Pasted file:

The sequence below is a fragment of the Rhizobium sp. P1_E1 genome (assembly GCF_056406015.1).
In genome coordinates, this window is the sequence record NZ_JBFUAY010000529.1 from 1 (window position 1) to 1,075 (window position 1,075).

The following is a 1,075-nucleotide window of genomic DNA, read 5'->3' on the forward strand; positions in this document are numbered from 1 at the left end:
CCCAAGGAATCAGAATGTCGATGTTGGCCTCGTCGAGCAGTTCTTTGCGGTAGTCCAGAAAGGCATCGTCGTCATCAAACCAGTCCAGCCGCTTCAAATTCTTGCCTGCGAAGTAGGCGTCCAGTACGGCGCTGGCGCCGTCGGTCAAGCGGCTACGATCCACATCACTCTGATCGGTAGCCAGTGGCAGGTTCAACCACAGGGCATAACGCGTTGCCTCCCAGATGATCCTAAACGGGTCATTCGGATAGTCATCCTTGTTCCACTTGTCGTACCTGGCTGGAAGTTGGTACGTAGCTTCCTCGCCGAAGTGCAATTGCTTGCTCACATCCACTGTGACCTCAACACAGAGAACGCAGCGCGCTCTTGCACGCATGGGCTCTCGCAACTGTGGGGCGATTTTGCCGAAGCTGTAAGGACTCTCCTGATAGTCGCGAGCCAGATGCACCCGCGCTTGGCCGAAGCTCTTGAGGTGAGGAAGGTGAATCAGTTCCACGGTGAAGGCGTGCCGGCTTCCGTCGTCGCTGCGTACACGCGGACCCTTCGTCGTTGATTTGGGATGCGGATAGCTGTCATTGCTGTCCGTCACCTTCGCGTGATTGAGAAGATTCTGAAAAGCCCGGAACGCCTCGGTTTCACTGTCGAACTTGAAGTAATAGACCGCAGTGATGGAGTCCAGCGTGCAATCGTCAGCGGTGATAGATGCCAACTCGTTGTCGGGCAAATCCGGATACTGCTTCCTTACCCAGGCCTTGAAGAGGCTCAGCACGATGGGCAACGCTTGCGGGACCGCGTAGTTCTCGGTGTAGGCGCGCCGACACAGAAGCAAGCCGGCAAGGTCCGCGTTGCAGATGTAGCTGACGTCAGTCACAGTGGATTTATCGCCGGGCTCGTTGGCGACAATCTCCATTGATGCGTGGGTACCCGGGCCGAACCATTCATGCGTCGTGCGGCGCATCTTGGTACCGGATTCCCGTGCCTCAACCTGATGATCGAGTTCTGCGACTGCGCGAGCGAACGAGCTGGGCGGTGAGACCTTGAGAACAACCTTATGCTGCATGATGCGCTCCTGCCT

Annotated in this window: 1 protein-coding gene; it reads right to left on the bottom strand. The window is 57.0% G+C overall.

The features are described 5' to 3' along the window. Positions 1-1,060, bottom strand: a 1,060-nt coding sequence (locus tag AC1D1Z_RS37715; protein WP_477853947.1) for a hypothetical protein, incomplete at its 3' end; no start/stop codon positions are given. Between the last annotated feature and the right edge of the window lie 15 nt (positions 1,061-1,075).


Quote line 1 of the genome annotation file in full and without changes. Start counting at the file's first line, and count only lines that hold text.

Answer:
The sequence below is a fragment of the Rhizobium sp. P1_E1 genome (assembly GCF_056406015.1).